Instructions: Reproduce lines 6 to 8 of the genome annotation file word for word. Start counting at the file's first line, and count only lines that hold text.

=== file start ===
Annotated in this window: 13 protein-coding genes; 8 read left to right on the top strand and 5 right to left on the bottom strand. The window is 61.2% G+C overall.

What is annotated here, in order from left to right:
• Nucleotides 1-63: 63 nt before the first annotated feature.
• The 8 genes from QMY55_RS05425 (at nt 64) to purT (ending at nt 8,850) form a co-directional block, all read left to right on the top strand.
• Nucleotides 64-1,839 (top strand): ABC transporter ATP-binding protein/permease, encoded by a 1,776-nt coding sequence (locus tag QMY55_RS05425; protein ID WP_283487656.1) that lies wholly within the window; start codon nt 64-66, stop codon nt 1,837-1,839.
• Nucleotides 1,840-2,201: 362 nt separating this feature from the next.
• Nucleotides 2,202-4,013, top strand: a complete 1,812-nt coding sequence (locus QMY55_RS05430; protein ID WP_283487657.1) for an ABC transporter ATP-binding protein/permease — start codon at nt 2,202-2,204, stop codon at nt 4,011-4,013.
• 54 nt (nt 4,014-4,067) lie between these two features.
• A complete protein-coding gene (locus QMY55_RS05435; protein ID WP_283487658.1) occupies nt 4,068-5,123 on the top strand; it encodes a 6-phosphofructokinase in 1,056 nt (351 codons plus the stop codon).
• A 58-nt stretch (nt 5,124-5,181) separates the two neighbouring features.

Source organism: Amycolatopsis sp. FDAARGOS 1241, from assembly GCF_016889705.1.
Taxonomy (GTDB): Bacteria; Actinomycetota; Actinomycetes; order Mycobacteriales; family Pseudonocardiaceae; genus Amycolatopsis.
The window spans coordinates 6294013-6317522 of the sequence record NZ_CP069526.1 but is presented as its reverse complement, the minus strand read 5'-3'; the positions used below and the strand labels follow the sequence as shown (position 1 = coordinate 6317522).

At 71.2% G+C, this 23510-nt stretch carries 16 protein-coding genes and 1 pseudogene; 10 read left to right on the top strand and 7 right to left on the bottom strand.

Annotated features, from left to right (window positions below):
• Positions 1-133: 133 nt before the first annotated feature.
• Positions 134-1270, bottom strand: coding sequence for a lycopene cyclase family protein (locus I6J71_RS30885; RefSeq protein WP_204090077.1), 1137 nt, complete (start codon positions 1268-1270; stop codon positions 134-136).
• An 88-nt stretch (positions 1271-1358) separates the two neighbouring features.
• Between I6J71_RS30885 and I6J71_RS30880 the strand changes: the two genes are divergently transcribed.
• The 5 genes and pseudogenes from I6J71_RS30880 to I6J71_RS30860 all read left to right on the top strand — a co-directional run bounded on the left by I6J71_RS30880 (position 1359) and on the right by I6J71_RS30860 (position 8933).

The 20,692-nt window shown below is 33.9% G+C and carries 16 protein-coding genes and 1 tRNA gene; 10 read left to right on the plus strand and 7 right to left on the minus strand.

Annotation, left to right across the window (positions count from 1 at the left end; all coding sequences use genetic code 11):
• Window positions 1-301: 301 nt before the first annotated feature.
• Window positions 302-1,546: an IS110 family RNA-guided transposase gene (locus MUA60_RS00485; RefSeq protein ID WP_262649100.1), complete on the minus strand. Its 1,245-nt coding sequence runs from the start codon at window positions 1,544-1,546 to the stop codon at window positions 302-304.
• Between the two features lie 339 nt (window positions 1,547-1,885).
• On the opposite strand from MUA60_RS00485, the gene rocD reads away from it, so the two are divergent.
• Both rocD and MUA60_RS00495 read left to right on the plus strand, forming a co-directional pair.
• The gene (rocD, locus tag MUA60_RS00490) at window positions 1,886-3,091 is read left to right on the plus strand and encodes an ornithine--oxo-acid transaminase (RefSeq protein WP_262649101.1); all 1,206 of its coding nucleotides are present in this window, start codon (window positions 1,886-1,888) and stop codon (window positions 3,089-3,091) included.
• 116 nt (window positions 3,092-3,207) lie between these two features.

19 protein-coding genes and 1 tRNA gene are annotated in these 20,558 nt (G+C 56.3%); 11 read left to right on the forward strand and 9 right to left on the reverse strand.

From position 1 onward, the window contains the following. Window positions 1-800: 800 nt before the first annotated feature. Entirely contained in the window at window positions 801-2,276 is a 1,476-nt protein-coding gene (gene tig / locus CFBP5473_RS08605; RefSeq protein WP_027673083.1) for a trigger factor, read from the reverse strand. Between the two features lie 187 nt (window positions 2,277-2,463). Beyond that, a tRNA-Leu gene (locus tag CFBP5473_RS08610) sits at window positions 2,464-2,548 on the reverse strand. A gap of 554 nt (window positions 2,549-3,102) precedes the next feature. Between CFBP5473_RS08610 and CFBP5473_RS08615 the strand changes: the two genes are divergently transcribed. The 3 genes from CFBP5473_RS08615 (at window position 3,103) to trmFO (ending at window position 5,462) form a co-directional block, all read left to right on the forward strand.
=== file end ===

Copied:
• Nucleotides 1,840-2,201: 362 nt separating this feature from the next.
• Nucleotides 2,202-4,013, top strand: a complete 1,812-nt coding sequence (locus QMY55_RS05430; protein ID WP_283487657.1) for an ABC transporter ATP-binding protein/permease — start codon at nt 2,202-2,204, stop codon at nt 4,011-4,013.
• 54 nt (nt 4,014-4,067) lie between these two features.